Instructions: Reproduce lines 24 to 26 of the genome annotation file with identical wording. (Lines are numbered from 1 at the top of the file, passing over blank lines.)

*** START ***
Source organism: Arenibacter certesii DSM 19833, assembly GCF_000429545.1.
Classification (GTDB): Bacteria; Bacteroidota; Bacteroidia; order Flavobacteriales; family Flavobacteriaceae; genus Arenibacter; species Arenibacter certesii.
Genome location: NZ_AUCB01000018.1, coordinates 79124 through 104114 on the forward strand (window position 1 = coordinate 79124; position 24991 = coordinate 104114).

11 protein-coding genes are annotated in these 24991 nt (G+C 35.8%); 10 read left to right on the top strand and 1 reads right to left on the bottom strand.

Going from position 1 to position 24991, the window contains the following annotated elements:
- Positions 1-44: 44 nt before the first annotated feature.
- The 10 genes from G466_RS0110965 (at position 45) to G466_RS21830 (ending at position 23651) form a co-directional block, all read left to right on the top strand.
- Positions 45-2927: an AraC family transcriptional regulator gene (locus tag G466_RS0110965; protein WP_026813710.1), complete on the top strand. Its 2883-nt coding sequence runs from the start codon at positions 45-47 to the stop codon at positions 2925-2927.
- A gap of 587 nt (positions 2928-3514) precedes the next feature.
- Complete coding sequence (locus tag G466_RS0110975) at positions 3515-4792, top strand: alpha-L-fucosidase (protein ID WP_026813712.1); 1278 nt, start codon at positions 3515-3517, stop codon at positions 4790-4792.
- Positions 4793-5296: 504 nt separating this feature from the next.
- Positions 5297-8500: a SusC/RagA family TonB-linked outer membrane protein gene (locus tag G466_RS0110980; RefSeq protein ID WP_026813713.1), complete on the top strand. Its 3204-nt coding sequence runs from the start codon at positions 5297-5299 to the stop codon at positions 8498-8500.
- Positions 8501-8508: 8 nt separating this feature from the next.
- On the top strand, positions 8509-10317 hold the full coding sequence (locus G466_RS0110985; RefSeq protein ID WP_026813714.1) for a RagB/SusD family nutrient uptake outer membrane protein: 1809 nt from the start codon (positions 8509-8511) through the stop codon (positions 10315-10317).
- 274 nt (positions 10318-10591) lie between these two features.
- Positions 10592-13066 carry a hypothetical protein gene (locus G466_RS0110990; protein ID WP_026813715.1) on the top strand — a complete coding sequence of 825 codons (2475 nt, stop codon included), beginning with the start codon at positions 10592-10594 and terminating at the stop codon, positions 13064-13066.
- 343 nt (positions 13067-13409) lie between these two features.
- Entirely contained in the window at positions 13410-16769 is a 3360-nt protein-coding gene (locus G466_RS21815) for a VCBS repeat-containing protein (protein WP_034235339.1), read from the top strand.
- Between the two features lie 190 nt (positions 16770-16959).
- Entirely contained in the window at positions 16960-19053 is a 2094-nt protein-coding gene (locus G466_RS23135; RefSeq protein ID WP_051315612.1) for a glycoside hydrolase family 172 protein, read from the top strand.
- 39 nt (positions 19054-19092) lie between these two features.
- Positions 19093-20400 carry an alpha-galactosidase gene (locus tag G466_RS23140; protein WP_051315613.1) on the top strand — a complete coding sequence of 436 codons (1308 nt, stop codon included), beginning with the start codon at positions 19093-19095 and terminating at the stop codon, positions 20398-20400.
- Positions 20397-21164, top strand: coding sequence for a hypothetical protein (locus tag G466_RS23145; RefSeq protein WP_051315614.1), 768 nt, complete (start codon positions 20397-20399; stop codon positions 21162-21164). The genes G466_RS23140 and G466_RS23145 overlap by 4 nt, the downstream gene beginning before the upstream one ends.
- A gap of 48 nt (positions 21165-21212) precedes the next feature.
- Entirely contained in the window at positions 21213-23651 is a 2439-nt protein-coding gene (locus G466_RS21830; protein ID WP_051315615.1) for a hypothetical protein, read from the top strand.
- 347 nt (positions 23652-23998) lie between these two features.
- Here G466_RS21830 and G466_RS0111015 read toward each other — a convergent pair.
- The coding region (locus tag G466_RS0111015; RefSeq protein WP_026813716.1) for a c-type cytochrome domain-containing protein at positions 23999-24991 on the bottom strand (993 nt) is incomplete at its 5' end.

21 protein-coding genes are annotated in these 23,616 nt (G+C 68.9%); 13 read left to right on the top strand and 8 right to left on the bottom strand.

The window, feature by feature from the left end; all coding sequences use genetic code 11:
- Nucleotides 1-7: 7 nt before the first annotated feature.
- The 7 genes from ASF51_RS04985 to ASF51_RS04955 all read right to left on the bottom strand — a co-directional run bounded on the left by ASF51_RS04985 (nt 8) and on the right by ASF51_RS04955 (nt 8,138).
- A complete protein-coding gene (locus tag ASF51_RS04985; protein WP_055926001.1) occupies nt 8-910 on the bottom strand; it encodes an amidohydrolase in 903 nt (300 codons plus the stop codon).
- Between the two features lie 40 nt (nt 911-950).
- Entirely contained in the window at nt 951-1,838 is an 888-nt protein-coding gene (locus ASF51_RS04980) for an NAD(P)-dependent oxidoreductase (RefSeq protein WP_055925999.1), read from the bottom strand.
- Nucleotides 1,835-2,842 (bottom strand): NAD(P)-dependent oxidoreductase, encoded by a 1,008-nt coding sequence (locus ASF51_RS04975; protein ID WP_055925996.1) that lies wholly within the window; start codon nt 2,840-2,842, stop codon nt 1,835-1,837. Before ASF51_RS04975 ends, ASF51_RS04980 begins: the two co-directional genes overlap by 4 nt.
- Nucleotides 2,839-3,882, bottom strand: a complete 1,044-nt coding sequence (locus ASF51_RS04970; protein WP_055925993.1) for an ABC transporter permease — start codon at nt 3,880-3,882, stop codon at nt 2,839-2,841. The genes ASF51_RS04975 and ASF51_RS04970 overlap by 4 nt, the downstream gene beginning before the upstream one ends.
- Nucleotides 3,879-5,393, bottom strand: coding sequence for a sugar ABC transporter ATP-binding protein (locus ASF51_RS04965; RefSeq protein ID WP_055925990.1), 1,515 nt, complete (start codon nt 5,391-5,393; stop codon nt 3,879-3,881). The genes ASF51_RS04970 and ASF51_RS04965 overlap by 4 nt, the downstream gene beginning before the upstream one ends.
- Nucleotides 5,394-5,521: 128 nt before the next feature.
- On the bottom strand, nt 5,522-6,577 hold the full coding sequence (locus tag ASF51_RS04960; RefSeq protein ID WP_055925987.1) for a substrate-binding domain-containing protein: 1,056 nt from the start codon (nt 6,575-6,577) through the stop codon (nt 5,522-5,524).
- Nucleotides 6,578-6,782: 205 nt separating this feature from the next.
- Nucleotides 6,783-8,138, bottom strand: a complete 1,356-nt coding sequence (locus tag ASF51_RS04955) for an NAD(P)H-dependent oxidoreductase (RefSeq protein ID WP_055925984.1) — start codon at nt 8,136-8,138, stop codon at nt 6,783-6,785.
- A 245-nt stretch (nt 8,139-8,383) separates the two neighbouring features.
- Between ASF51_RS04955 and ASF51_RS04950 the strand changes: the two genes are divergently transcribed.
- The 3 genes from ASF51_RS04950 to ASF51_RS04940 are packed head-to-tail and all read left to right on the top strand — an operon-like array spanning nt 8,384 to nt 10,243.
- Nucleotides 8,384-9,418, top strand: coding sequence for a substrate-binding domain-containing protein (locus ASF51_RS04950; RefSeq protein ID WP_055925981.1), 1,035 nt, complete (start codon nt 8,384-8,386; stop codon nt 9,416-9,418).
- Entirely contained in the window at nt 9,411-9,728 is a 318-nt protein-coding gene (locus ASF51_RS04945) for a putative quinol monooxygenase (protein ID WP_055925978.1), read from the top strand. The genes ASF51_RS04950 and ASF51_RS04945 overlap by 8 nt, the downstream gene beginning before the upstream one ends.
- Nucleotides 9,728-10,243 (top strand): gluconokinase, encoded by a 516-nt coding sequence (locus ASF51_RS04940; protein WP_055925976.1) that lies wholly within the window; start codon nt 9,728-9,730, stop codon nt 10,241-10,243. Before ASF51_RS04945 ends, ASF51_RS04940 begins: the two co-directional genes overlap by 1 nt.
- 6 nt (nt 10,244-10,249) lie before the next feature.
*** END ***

- A gap of 48 nt (positions 21165-21212) precedes the next feature.
- Entirely contained in the window at positions 21213-23651 is a 2439-nt protein-coding gene (locus G466_RS21830; protein ID WP_051315615.1) for a hypothetical protein, read from the top strand.
- 347 nt (positions 23652-23998) lie between these two features.